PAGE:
In July 2011, the New York State Department of Environmental Conservation spotted a series of violations at the Wagner Avenue junkyard and fined Hrazanek $500. A few weeks later, floodwaters from Tropical Storm Irene swept through both of Hrazanek's Fleischmanns junkyards. The floods inflicted heavy damage at the buildings at both locations. It is impossible to say exactly what washed downstream out of Hrazanek's property into the Bushkill -- and into the city's water supply.
In 2012, the NYC DEP found violations at Depot Street, prompting Hrazanek to crush and remove cars from several of his junkyards.
But the cars came back, at least to Wagner Avenue. On Tuesday, the Wagner Avenue junkyard was filled with cars and piles of tires.
A long history
Hrazanek has a long history of trouble with the law, village officials, and his neighbors.
When John Granito, then Fleischmann's mayor, tried to perform a state-ordered inspection of the Depot Street property in 1998, Hrazanek had him arrested for trespassing. (Granito later sued Hrazanek and multiple Delaware County officials for civil rights violations, but lost the case.) Hrazanek sued members of the village board who opposed the junkyards, causing a "climate of fear" in the village, according to a 1999 Daily Star article.
For four years in the mid-2000s, Hrazanek ran a profitable scam selling cars with phony auto registrations and insurance to members of Fleischmanns' sizable illegal immigrant population. Forty cars were involved in the scam, each carrying an $1,800-per-year "insurance policy," most of which Hrazanek pocketed, according to state insurance investigators.
Although Hrazanek cost his insurance company half a million dollars and faced 15 years in jail, he pled guilty in 2008 to reduced charges and only ended up paying a $2,175 fine. The authorities estimate that he made $30,000 per year from the scheme.
Hrazanek was sued by Volkswagen in 2008 for selling car parts on the internet using the Volkswagen name and trademark. Volkswagen argued that Hrazanek and his company "blatantly infringe the VW Marks in nearly every facet of their business operations." A federal judge ordered Hrazanek to pay $23,596.47.
For years, Hrazanek has not paid taxes. His unpaid tax bill is $72,746.69, according to court documents. He owes $44,454.73 of that to the village of Fleischmanns alone.
But Hrazanek's aversion to taxes hasn't stopped him from asking for handouts from the federal government and the county. He has applied for a $1,200,000 FEMA Hazard Mitigation Assistance Grant based on the damage his property on Depot Street in Fleischmanns sustained during Tropical Storm Irene.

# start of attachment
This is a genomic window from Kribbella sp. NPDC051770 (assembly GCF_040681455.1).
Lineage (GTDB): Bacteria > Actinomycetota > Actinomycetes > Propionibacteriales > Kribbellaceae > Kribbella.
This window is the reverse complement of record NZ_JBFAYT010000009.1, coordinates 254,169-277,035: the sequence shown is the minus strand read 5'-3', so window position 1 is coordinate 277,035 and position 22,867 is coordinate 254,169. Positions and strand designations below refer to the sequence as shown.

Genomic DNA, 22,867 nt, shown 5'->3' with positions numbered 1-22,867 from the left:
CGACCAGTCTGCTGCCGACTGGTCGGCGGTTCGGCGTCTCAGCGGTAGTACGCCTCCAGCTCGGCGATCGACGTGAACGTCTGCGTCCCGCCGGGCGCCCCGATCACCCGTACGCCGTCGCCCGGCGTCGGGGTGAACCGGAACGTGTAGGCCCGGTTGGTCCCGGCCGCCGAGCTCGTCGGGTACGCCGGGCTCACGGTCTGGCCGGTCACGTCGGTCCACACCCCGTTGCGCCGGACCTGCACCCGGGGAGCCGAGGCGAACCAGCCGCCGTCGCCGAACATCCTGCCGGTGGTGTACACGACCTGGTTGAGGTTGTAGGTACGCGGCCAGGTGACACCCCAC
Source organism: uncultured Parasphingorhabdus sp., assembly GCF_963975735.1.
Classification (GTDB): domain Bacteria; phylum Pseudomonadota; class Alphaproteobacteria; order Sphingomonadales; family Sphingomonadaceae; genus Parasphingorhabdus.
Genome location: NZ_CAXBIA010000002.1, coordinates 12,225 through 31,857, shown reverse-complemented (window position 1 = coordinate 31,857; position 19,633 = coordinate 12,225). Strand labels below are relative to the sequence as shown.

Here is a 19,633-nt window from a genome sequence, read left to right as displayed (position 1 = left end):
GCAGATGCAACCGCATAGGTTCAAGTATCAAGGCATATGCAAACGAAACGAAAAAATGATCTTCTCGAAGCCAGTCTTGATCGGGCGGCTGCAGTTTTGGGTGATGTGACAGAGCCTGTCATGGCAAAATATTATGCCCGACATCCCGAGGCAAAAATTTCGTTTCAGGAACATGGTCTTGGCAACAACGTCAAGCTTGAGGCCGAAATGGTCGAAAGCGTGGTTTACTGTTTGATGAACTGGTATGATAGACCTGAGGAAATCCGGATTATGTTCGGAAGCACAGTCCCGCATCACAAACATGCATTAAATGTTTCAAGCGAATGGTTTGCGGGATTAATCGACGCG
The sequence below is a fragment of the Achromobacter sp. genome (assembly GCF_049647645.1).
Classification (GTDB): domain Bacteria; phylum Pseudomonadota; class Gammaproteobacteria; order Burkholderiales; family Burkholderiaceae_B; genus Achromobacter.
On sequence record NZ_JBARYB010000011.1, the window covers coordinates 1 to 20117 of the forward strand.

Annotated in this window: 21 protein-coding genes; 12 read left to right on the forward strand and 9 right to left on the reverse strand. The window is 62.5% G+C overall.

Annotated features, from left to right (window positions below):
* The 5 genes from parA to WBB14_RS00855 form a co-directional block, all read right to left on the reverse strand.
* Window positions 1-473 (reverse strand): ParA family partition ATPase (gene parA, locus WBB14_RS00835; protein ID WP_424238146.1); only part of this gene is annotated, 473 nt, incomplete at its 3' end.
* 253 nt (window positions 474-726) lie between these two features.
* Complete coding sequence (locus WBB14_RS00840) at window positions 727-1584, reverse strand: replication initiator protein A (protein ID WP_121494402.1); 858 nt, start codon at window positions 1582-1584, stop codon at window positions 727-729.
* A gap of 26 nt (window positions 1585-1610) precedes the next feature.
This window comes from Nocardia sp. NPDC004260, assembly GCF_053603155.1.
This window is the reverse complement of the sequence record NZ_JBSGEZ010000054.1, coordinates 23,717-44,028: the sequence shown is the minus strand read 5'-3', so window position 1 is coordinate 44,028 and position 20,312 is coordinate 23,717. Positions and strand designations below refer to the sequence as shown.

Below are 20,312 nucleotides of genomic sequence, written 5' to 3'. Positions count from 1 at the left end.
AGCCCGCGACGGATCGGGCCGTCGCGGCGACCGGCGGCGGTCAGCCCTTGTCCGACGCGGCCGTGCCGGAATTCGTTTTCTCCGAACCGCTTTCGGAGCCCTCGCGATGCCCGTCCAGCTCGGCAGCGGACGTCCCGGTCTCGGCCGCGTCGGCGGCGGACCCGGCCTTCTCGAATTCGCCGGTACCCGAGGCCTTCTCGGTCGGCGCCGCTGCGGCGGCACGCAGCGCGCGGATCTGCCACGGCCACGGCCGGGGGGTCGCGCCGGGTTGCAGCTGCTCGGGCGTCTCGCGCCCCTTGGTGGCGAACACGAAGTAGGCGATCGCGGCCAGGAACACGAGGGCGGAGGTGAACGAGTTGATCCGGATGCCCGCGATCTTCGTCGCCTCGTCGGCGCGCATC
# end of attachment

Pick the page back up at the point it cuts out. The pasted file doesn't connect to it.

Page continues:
This spring, he told a bankruptcy court that the federal buyout program would purchase both of his Fleischmanns junkyard properties. (In fact, only the Depot Street property was included in Delaware County's application for the grant, and the county puts the value of the property at only $539,500 -- not $1.2 million. Also, the grant program does not apply to properties that are in foreclosure or that are behind on taxes.)
Meeting his match
Kenneth Pasternak, who grew up in Fleischmanns before leaving the Catskills to make a fortune in finance, may be the only person who can get Hrazanek's junkyards out of Fleischmanns. One of the investors of the Belleayre Resort project, which aims to build a luxury resort on the mountaintop near Fleischmanns, Pasternak approached Hrazanek in 2007 to offer him money in exchange for a promise that he move his junkyards out of town within five years.
"In my beautiful hometown, this guy creates an eyesore, and conducts a business inappropriate to a tourist resort community," Pasternak said. "I tried the nice-guy approach where I said, 'Let's work through it, Bill. I'll lend you the money even though you're not credit-worthy.'"
Under the terms of their agreement, if Hrazanek didn't move out within the time frame, there would be consequences.
"I wrote the note in such a way that I would be able to force him out," Pasternak said. "I thought there would be a very high chance that he would default and I would be able to execute, in essence, an eviction from the village."
According to court documents, everything is playing out as Pasternak expected. Hrazanek stopped making his mortgage payments in 2011. Pasternak began foreclosure proceedings this year. Hrazanek tried to stop the foreclosure by filing for bankruptcy, but in May, the case was thrown out. (Hrazanek filed the bankruptcy "in bad faith," a federal bankruptcy official told the judge in the case.)
According to Pasternak, the foreclosure proceedings are moving forward.
Pasternak said that he doesn't know why the DEC decided to raid Hrazanek's property this week.
"I'm actually surprised that it took them so long," he said. "That's the real story on Hrazanek: That he thumbs his nose at obligation. He's not a good citizen. He's a guy who manipulates the system for his own good, and thumbs his nose at any ethical or legal obligation."
Mount Tremper chemical spill linked to Fleischmanns junkyard operator. Watershed Post, July 15, 2013
Catskills junkyard operator faces criminal charges. Watershed Post, February 26, 2014.